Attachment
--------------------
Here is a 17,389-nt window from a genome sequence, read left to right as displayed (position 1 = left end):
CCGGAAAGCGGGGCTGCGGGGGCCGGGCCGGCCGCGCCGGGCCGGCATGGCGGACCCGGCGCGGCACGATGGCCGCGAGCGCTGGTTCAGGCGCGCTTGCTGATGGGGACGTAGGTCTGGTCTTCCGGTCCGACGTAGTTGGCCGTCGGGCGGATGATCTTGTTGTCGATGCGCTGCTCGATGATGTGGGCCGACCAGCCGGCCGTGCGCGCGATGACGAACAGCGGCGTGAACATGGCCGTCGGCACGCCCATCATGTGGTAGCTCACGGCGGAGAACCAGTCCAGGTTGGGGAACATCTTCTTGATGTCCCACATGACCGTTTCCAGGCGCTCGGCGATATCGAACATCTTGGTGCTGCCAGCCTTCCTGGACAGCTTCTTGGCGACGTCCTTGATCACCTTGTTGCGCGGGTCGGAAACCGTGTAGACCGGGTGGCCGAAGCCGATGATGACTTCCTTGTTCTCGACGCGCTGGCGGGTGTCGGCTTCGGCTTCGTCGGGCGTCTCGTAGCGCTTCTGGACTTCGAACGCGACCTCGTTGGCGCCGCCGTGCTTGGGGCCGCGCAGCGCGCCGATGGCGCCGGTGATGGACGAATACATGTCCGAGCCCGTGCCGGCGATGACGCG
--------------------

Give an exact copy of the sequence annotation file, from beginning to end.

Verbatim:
Here is a 17,389-nt window from a genome sequence, read left to right as displayed (position 1 = left end):
CCGGAAAGCGGGGCTGCGGGGGCCGGGCCGGCCGCGCCGGGCCGGCATGGCGGACCCGGCGCGGCACGATGGCCGCGAGCGCTGGTTCAGGCGCGCTTGCTGATGGGGACGTAGGTCTGGTCTTCCGGTCCGACGTAGTTGGCCGTCGGGCGGATGATCTTGTTGTCGATGCGCTGCTCGATGATGTGGGCCGACCAGCCGGCCGTGCGCGCGATGACGAACAGCGGCGTGAACATGGCCGTCGGCACGCCCATCATGTGGTAGCTCACGGCGGAGAACCAGTCCAGGTTGGGGAACATCTTCTTGATGTCCCACATGACCGTTTCCAGGCGCTCGGCGATATCGAACATCTTGGTGCTGCCAGCCTTCCTGGACAGCTTCTTGGCGACGTCCTTGATCACCTTGTTGCGCGGGTCGGAAACCGTGTAGACCGGGTGGCCGAAGCCGATGATGACTTCCTTGTTCTCGACGCGCTGGCGGGTGTCGGCTTCGGCTTCGTCGGGCGTCTCGTAGCGCTTCTGGACTTCGAACGCGACCTCGTTGGCGCCGCCGTGCTTGGGGCCGCGCAGCGCGCCGATGGCGCCGGTGATGGACGAATACATGTCCGAGCCCGTGCCGGCGATGACGCG